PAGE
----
FOR IMMEDIATE RELEASE
"The question is a compliment."
May 22 - July 11, 2008
Opening reception: Thursday, May 22nd, 6 - 8 PM
No act is so private it does not seek applause.
-John Updike, Couples, 1968
Friedrich Petzel Gallery is pleased to announce an exhibition of new work by Matthew Brannon.
Matthew Brannon continues his consideration of the cosmopolitan condition with his exhibition "The question is a compliment." A series of new sculptures and letterpress prints use New York City's immediate surroundings as a backdrop to discuss more private pathologies.
Hippocrates, the ancient Greek physician widely recognized as the father of modern medicine, once advised his students to avoid treating patients in the latter stages of consumption as their efforts would most assuredly be futile and reflect poorly on their abilities. We know now that tuberculosis was a bacterial scourge highly resistant to treatment, but it is interesting to note that the man considered responsible for medical ethics actually counseled his students that a dead body would be bad for business. In other words, public perception is everything.
Consumption plays a key role in the work of Matthew Brannon. Not of the particular tubercular variety, of course, but of the public, Keynesian kind: the kind that nudges us to want things... to retard our insecurities with trophies, career opportunities, sex and substances. Brannon's prints, referring to various consumerist topics such as shoe shopping and fine dining, mischievously turn on the double meaning of taste, both the discerning eye of aesthetics and the literal sensory taste buds of the tongue.
More ambivalent than cynical, Brannon's approach implicates everyone, including himself, and, most of all, the various and varied commercial media which dictate our desires. From high heels to spare change, Brannon's letterpress prints and silk-screens craftily play both sides: he employs mass production techniques to make unique works, uses images and methods that at once seem current yet strangely anachronistic (also mixing the quotidian with the luxury), and provides us with texts that complicate rather than illustrate. Each piece adding or divorcing itself from a larger humorous and often noir take on subjects as varied as they are irresolvable.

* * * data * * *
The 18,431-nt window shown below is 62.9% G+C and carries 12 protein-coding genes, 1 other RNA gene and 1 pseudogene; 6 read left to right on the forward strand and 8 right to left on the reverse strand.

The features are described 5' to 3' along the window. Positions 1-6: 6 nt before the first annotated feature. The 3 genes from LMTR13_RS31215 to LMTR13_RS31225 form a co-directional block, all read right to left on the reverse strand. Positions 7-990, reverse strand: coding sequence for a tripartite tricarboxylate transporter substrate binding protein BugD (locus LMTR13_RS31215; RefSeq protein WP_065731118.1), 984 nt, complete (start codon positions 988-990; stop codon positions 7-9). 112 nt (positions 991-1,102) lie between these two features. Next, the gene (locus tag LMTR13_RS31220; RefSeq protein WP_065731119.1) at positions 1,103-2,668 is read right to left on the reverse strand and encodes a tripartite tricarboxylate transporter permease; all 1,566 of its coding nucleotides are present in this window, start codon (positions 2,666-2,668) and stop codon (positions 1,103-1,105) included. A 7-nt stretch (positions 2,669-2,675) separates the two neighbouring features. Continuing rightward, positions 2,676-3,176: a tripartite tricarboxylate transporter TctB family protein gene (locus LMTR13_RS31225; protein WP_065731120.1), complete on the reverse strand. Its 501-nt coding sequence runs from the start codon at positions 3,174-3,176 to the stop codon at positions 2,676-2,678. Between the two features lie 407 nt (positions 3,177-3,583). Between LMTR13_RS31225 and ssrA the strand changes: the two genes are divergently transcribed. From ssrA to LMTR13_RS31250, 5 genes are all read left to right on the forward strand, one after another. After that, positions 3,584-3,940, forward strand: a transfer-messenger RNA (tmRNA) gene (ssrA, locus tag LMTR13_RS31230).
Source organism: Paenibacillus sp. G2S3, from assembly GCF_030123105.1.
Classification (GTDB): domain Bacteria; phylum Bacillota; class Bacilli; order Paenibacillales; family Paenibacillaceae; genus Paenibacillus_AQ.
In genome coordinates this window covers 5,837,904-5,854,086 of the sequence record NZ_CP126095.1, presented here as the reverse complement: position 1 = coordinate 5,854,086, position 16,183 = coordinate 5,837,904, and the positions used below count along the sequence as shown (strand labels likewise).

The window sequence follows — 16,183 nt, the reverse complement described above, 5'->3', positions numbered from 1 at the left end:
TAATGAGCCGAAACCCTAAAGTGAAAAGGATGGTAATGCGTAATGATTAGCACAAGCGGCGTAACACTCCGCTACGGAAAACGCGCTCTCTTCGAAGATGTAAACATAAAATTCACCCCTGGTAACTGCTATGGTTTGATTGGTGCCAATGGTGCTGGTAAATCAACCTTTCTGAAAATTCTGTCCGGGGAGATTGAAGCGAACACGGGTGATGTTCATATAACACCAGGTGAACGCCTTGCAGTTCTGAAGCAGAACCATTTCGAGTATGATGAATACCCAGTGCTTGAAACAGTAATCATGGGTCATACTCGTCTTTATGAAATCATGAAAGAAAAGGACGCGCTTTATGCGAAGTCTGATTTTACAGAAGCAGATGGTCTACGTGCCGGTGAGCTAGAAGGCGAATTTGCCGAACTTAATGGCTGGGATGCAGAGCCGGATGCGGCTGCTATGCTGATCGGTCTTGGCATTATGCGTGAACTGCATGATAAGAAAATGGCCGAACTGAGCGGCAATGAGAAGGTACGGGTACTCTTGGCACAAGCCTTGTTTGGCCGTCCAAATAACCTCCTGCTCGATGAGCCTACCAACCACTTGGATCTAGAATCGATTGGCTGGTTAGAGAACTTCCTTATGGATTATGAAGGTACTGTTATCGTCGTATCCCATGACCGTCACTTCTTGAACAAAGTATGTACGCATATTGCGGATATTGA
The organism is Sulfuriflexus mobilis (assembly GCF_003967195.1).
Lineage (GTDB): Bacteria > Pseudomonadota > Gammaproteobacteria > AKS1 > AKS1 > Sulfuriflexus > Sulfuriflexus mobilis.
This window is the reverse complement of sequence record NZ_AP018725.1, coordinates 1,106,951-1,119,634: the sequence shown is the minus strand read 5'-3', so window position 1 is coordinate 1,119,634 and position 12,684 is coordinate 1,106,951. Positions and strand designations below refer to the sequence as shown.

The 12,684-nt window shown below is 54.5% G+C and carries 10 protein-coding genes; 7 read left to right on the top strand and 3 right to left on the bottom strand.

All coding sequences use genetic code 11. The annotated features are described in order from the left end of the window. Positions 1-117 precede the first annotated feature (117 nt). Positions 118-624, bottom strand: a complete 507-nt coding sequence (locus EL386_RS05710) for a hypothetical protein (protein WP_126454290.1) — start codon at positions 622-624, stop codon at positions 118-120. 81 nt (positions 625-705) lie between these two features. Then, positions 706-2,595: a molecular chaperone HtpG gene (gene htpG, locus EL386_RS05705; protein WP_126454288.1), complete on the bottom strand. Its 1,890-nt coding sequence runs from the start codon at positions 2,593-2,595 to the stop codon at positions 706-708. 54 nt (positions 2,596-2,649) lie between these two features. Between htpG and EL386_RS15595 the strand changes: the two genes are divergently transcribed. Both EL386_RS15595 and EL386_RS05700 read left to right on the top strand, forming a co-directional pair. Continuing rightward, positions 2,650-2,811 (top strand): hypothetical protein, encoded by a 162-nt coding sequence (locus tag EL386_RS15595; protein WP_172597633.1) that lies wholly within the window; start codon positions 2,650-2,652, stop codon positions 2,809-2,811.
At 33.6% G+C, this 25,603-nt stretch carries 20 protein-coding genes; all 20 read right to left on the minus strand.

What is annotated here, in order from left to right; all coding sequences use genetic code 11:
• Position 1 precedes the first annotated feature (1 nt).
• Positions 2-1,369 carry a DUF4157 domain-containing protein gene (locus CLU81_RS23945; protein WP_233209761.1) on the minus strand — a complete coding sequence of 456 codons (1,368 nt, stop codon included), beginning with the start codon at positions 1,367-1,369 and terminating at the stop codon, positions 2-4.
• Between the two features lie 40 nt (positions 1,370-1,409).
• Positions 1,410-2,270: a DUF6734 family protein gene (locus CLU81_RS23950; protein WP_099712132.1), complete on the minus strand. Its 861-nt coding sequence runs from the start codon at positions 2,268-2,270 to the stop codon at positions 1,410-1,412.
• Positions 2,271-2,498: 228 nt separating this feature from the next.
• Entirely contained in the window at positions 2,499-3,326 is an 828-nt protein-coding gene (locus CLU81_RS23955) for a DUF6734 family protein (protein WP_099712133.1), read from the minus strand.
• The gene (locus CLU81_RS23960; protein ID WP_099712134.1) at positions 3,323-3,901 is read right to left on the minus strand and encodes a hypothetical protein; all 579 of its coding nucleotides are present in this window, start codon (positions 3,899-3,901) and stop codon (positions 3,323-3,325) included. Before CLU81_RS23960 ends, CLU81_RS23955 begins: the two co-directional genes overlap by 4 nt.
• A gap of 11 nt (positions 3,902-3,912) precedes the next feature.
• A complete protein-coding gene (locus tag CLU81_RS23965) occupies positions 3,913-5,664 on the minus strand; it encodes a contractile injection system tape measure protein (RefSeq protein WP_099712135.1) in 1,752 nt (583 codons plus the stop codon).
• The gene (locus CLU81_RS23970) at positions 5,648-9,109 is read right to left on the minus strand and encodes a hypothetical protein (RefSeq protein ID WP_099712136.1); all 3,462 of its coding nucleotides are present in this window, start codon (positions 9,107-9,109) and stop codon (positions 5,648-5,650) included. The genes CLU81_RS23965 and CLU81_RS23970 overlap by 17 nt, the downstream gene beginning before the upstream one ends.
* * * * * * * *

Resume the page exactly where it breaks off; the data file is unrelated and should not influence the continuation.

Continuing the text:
The gallery is divided into sections using handcrafted display rigs to hang his signature prints. Infused with a Freudian impulse, the prints encourage an irresolvable but productive tension between text and image. Images of high heels, sushi, sake, typewriters and adult dvds meet with texts on crime, art, sex, success, regret, guilt and shame. The show culminates with his sculpture Rat, a small shelf placed intentionally out of reach holds of twenty-five copies of his most recent novel of the same title. Denying our access to what we assume to be the shows skeleton key, leaving its content for a more private moment.
This will be Matthew Brannon's second exhibition with Friedrich Petzel Gallery. The exhibition will open on Thursday, May 22, with a reception from 6-8 p.m. and will be on view through July 11. Friedrich Petzel Gallery is located at 535 West 22nd Street, New York, NY 10011. For more information, please contact the gallery at 212-680-9467 or firstname.lastname@example.org.